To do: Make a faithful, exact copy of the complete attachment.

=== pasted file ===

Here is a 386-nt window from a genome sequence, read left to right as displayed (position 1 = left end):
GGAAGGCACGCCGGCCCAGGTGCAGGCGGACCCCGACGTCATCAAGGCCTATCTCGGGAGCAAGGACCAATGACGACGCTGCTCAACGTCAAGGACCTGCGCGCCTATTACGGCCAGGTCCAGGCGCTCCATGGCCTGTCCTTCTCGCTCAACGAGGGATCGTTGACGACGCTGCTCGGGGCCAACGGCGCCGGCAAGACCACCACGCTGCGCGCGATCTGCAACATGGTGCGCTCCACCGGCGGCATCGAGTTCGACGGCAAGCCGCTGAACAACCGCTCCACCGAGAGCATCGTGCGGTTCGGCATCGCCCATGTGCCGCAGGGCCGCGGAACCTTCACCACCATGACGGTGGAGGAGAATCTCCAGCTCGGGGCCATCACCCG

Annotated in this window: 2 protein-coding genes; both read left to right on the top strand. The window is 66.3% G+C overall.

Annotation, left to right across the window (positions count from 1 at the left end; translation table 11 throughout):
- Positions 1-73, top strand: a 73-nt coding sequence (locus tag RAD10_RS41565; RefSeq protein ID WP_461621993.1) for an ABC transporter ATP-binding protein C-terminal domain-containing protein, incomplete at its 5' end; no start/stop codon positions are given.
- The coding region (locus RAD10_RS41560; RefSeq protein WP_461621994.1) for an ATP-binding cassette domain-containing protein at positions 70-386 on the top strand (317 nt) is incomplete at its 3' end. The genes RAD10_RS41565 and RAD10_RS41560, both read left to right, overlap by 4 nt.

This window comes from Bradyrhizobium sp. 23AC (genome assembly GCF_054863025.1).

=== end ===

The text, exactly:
Here is a 386-nt window from a genome sequence, read left to right as displayed (position 1 = left end):
GGAAGGCACGCCGGCCCAGGTGCAGGCGGACCCCGACGTCATCAAGGCCTATCTCGGGAGCAAGGACCAATGACGACGCTGCTCAACGTCAAGGACCTGCGCGCCTATTACGGCCAGGTCCAGGCGCTCCATGGCCTGTCCTTCTCGCTCAACGAGGGATCGTTGACGACGCTGCTCGGGGCCAACGGCGCCGGCAAGACCACCACGCTGCGCGCGATCTGCAACATGGTGCGCTCCACCGGCGGCATCGAGTTCGACGGCAAGCCGCTGAACAACCGCTCCACCGAGAGCATCGTGCGGTTCGGCATCGCCCATGTGCCGCAGGGCCGCGGAACCTTCACCACCATGACGGTGGAGGAGAATCTCCAGCTCGGGGCCATCACCCG

Annotated in this window: 2 protein-coding genes; both read left to right on the top strand. The window is 66.3% G+C overall.

Annotation, left to right across the window (positions count from 1 at the left end; translation table 11 throughout):
- Positions 1-73, top strand: a 73-nt coding sequence (locus tag RAD10_RS41565; RefSeq protein ID WP_461621993.1) for an ABC transporter ATP-binding protein C-terminal domain-containing protein, incomplete at its 5' end; no start/stop codon positions are given.
- The coding region (locus RAD10_RS41560; RefSeq protein WP_461621994.1) for an ATP-binding cassette domain-containing protein at positions 70-386 on the top strand (317 nt) is incomplete at its 3' end. The genes RAD10_RS41565 and RAD10_RS41560, both read left to right, overlap by 4 nt.

This window comes from Bradyrhizobium sp. 23AC (genome assembly GCF_054863025.1).